The owner of the vessel loses his title by virtue of the judicial decision and, if he seeks to recover his rights in the property, the remedies open to him can no longer be pursued within a proceeding for prompt release, since he can no longer be considered as the holder of title (titulaire d’un droit de propriA©tA©) to the vessel. The vessel Grand Prince was found in violation in the French Exclusive Economic Zone, was boarded and detained on 26 December 2000, and was escorted to the island of Reunion, where it arrived on 9 January 2001. The Director of Maritime Affairs of Reunion declared the provisional impoundment of the vessel, which was confirmed on 12 January by an Order of the Tribunal d’Instance of Saint Paul which, furthermore, fixed the amount of the bond to be paid to permit release from impoundment. Moreover, on 11 January, the Deputy Prosecutor of the Republic before the Tribunal de Grande Instance of Saint Denis drew up an arraignment (procA¨s-verbal d’interpellation) against the captain of the vessel and, considering that in this case the introduction of an investigative proceeding (instruction) was not necessary, decided directly to summon the accused to appear at a hearing of the criminal court on 23 January, pursuant to articles 393 et seq. of the Code of Penal Procedure. (ANNEX I) The judgment of the criminal court, handed down the same day (ANNEX II) pronounced the confiscation of the vessel Grand Prince with immediate execution notwithstanding appeal, pursuant to article 131-6-10 of the Penal Code and article 471, final paragraph, of the Code of Penal Procedure (ANNEX III). Further, the captain was sentenced to a fine and damages.


Whereas, pursuant to article 292 of the Convention, the Tribunal shall deal with the Application without delay, Whereas, pursuant to article 112, paragraph 3, of the Rules of the Tribunal, the Tribunal, or the President if the Tribunal is not sitting, shall fix the earliest possible date, within a period of 15 days commencing with the first working day following the date on which the application is received, for a hearing. THE PRESIDENT Fixes 5 and 6 April 2001 as the dates for the hearing; Reserves the subsequent procedure for further decision. THE TRIBUNAL, By 12 votes to 9, Finds that the Tribunal has no jurisdiction under article 292 of the Convention to entertain the Application;

ITLOS 2nd Dispute


This case is made in respect of the Tomimaru, a Japanese fishing vessel detained in the Russian exclusive economic zone (hereinafter “EEZ”) by the authorities of the respondent since 2 November 2006 and currently detained in the Russian port of Petropavlovsk-Kamchatskii. The Tomimaru is a fishing vessel owned and operated by Kanai Gyogyo Co., a Japanese company registered at 6-3-25, Kushiro city, Hokkaido, Japan. The Tomimaru was flying the Japanese flag at the time of detention and retains Japanese nationality at the time of filing of this application. It is registered at Kushiro city, Hokkaido, Japan. The Tomimaru is a vessel of 279 tons. It has cargo capacity of 263.3 cubic meters for freezer and 580.6 cubic meters for cold storage and fish tank. The estimated value of the vessel and its equipment is 92,894,507 Yen. Documents that evidence the ownership and specifications of the Tomimaru and support the estimate of value are attached. The Tomimaru had 14 Japanese crew members including its Master and 7 Indonesian crew members. The Master and all other members of the crew have now left Russia. There are two sets of proceedings that have been instituted against the Master and the owner of the Tomimaru before the domestic courts of the Respondent: (a) criminal proceedings against the Master, in respect of which a bond of 8,800,000 rubles (approximately US$ 343,000) was set on 12 December 2006; (b) administrative proceedings against the owner of the Tomimaru, in respect of which no bond has been fixed.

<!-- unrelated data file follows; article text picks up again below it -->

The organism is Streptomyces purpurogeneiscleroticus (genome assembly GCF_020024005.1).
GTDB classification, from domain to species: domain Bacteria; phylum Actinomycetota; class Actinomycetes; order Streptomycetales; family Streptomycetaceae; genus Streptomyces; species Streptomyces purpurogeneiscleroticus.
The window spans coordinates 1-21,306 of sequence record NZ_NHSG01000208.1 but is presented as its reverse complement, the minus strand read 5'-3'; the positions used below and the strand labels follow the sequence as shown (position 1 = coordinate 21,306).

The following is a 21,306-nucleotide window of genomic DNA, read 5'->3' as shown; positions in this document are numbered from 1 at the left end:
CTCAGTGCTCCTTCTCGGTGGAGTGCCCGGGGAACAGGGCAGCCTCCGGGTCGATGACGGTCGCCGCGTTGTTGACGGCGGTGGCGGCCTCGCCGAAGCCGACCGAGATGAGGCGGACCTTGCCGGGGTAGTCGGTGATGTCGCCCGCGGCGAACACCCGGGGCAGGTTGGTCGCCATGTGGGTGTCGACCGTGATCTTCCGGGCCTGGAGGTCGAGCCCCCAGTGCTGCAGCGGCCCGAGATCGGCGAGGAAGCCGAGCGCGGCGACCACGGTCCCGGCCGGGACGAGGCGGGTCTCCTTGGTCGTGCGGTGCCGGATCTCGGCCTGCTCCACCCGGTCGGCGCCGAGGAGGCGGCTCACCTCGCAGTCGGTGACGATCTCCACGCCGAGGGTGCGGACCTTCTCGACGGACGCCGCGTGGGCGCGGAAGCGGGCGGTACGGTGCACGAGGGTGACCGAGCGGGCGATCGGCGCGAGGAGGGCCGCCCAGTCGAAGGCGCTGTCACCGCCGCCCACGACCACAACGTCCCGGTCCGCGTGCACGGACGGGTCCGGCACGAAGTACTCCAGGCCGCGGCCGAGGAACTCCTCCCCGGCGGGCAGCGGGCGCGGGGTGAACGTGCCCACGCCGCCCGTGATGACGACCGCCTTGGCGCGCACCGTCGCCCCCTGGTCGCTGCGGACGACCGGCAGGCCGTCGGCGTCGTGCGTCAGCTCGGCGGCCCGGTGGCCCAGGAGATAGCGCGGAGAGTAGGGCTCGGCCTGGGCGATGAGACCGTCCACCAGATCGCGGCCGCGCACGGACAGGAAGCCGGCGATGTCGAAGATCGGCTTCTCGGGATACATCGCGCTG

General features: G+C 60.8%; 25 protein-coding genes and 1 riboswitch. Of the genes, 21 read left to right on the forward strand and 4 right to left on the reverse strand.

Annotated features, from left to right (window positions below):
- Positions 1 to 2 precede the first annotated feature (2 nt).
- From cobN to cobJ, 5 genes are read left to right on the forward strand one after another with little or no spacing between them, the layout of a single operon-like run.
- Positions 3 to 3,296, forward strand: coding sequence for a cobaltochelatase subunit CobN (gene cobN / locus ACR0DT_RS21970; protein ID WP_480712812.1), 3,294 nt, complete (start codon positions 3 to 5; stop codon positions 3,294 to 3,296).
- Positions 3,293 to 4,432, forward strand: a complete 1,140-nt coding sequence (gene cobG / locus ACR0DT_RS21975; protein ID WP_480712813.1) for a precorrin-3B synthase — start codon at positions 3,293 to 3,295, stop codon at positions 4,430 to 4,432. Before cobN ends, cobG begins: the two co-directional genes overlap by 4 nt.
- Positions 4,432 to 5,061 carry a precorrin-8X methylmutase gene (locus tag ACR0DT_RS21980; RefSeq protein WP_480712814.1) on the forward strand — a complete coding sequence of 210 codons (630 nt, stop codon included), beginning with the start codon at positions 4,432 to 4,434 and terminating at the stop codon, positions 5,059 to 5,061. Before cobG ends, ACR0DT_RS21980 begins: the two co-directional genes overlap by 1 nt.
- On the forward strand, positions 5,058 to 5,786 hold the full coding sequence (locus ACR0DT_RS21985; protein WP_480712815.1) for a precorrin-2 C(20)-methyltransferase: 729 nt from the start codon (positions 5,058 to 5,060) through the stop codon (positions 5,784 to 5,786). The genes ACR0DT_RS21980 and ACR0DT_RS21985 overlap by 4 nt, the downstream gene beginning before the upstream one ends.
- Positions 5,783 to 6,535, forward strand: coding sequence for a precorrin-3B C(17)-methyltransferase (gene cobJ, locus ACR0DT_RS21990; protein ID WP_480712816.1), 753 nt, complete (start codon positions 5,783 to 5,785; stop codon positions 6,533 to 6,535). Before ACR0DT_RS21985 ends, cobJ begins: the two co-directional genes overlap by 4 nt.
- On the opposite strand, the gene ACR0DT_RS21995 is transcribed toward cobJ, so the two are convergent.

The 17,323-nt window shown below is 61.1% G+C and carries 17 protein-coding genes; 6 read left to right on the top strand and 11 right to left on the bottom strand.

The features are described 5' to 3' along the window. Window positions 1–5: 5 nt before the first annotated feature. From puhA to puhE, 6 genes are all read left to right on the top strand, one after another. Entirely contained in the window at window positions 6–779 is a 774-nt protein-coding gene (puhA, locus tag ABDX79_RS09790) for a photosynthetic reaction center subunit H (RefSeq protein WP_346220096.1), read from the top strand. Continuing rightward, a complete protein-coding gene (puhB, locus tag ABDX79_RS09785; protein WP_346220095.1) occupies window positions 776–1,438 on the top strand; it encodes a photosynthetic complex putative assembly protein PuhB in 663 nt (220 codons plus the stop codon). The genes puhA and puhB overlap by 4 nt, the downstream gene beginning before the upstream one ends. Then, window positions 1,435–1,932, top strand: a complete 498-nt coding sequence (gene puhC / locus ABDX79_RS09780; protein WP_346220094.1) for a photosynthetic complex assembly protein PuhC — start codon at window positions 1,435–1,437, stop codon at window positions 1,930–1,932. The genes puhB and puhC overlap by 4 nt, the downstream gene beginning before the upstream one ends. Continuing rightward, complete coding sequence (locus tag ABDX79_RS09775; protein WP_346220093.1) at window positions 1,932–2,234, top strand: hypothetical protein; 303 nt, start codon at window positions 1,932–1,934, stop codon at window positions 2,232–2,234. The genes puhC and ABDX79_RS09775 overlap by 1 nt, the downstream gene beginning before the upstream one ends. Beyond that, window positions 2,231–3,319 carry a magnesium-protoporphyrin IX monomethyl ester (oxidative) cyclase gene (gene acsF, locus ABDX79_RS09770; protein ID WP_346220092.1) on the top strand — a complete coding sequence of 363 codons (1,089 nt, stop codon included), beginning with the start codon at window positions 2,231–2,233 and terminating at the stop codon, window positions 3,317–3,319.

The Tomimaru was licensed by the respondent to fight in the Respondent’s EEZ during the period between 1 October and 31 December 2006. Pursuant to that license, the Tomimaru was fishing in the respondents EEZ in the western Bering Sea with the Respondents permission. On 31 October 2006 the Tomimaru was en route from tis licensed fishing area to the port of Kushiro in Japan, when it was boarded by officials from the Respondents patrol boat No.160. According to the Master of the Tomimaru, the boarding occurred at 18:20 (Japan standard time) on 31 October 2006 and was carried out by three officials belonging to the respondent. According to the Master of the Tomimaru, the place of boarding was 52-16N 160-52E the exact coordinates, within the Respondent’s EEZ. The Tomimaru was ordered to sail to the port of Petropavlovsk-Kamchatskii, where the vessel and the crew were detained. During the voyage to that port, and official of the Respondent on board the Tomimaru indicated that the actual amount of fish being carried by the Tomimaru appeared to differ from the amount recorded in its logbook and that the difference was about five tons. On November 2006 a Note Verbal No. 018-3 2006 was issued by the representative of the ministry of Foreign Affair of the Russian Federation in Petropavlovsk-Kamchatskii. It stated that: